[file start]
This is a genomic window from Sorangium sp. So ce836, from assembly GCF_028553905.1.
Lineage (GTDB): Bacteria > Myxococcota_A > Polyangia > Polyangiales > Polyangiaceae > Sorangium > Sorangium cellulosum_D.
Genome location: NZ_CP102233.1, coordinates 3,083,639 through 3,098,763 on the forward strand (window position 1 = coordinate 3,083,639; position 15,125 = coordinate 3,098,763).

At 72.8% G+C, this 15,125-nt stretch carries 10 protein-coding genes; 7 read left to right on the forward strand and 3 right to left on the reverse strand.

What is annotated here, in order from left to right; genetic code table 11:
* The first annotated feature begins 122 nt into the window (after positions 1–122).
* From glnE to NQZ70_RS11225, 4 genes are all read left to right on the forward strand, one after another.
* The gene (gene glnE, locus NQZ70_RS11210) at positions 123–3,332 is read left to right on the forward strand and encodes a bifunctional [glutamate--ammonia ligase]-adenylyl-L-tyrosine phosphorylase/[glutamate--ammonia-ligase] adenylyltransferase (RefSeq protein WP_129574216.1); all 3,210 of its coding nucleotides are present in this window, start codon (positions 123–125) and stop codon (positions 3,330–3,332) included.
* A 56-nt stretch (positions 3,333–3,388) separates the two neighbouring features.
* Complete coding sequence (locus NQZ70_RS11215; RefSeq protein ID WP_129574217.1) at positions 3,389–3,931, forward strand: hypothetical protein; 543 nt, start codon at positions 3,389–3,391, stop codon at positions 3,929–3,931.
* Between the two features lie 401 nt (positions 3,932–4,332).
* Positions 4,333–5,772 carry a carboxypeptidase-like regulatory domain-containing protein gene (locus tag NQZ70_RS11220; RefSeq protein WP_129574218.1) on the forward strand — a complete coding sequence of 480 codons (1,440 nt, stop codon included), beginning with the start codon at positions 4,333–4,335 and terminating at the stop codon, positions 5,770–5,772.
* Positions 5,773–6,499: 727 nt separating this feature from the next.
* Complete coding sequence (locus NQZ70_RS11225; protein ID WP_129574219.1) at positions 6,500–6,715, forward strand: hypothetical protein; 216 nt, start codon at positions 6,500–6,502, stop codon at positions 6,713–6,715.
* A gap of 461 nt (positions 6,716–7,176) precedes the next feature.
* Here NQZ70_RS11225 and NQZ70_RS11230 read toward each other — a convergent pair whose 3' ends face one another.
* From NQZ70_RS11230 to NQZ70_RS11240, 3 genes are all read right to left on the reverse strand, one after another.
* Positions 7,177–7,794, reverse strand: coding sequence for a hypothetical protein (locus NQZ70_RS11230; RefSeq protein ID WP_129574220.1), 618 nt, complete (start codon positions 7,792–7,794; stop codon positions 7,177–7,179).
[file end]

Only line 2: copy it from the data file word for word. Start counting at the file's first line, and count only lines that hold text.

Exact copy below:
Lineage (GTDB): Bacteria > Myxococcota_A > Polyangia > Polyangiales > Polyangiaceae > Sorangium > Sorangium cellulosum_D.